- « Soudain tu as rouvert… »
- « Le cœur des poètes maudits… »
- « Dans 80 ans peut-être… »
The three poems by Christine Boulanger are the essential source for the structure of the work, as much as in the phonetic subject matter as in the dramatic and poetic catalyst. The text must be considered as the driving force of the musical concept, making use of the different verbal flexions to give as many transfigured, elaborate sound patterns.
The work is built entirely on a cluster of 4 notes (CHRS – or C-B-D-E flat – shortened form of the poetess’s first name) which involves different styles, scales and sequences.
The very developed first poem, alone, constitutes half of the work. Its very diverse musical moods are kindled by the unfolding of a rich and ambiguous narrative.
The second is a shout of despair and revolt where the raging lyricism of the poem is symbolised through an extremely acidic and contrasting instrumental rendition. The words are dissolved as if absorbed in an overstrained vocal composition making the text difficult to understand; a text which constantly reminds us of the underlying presence of death, the nerve centre of this violent and fleeting vision.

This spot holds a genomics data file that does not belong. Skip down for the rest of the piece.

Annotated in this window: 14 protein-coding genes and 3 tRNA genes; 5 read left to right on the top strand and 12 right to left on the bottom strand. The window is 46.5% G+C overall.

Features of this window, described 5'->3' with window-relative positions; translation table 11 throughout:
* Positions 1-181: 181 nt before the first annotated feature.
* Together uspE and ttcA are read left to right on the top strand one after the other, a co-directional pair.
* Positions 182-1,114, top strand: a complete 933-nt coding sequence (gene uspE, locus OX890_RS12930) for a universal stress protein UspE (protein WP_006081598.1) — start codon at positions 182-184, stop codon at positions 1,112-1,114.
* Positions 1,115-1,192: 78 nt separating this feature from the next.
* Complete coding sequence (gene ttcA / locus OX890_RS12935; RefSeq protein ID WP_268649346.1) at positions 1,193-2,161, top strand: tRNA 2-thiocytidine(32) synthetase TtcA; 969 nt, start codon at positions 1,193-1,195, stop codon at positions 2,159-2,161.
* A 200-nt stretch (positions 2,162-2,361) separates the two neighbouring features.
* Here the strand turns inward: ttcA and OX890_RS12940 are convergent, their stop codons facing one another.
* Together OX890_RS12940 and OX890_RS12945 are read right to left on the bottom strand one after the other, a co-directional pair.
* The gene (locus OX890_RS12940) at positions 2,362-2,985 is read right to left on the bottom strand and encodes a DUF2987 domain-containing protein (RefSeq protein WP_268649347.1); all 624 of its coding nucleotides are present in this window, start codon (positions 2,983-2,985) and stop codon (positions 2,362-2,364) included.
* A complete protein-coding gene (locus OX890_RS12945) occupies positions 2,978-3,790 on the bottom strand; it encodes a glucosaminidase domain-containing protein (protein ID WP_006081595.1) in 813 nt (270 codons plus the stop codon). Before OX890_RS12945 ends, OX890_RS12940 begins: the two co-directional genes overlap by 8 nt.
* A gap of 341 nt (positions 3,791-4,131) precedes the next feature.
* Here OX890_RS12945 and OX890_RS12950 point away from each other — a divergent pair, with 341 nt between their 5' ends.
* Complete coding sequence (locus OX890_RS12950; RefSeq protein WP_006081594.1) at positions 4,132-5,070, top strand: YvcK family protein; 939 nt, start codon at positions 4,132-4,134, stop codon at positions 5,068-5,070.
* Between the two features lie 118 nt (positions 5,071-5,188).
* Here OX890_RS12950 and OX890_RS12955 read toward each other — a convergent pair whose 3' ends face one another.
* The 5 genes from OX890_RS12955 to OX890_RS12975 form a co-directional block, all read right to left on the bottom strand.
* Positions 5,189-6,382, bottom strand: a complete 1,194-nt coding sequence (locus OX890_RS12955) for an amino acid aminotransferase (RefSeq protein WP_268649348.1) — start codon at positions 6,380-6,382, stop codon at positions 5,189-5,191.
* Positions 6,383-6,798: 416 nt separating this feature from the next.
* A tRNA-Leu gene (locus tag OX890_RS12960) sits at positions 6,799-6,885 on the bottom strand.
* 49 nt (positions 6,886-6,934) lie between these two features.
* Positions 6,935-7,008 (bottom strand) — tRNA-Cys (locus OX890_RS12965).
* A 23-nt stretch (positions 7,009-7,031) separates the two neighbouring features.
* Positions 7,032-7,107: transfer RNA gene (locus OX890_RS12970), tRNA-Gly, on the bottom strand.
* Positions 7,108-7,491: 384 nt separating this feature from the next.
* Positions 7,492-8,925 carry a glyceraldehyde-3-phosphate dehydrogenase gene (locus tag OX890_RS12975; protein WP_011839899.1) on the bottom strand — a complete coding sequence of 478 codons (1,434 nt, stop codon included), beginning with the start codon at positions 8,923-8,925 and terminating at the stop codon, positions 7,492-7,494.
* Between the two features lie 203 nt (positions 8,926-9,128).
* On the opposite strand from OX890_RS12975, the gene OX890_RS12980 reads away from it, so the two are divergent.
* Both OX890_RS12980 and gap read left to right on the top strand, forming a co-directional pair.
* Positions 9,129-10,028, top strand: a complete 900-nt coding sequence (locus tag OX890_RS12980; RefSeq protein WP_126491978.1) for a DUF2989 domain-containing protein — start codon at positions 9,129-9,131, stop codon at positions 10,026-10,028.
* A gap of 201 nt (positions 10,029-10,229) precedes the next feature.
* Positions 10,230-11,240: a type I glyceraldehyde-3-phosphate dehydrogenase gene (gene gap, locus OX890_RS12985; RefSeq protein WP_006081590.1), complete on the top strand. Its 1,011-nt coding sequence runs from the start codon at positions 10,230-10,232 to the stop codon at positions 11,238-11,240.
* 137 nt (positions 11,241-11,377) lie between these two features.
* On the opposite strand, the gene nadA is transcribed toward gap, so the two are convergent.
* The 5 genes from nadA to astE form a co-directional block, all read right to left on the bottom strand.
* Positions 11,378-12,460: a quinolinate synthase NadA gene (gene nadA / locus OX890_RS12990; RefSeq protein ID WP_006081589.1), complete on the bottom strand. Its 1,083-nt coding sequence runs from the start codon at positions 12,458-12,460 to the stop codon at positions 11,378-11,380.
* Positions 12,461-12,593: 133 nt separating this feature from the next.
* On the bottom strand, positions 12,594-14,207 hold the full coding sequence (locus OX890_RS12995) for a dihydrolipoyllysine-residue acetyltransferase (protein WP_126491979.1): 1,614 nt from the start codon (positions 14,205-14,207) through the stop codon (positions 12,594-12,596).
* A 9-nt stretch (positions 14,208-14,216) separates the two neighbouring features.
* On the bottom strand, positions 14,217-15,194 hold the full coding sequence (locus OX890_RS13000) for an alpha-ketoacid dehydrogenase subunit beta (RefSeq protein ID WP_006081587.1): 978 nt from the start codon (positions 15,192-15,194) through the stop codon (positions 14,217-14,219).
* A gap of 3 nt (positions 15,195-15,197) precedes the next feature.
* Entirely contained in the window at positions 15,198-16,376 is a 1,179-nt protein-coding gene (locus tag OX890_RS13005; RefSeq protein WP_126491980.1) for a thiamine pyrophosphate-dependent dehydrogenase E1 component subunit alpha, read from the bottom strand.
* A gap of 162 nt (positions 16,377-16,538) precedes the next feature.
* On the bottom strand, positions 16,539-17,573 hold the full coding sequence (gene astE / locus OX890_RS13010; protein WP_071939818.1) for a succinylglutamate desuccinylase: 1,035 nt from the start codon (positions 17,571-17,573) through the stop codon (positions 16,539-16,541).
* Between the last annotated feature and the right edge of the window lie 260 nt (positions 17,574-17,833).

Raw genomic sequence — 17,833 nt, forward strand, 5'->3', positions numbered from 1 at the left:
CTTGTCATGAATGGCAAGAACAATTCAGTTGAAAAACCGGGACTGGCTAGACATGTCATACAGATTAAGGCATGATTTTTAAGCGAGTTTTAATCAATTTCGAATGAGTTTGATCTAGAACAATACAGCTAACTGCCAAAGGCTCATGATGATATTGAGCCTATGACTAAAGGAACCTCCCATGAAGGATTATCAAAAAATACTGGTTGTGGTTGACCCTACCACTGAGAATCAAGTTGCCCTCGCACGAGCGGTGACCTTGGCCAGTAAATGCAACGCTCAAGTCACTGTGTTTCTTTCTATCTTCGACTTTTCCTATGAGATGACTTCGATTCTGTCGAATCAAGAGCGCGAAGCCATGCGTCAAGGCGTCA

Following on from the previous, the last poem is read first by the two female singers over the chiming of bells. The words then only reappear occasionally, often broken up, the women’s voices blending into the instrumental canvas, more often than not without words.
Jolted back to life again with a few periodic convulsions, this third piece swallows up the destructive energy of the central poem to slowly bring about a mood of calm and serenity.
Cristallin is dedicated to the memory of Christine Boulanger (1954-1980) who left us some wonderful poems as well as this phrase, a veritable challenge aimed at the ephemeral state of existence:
« Never has a gardener died in remembrance of a rose »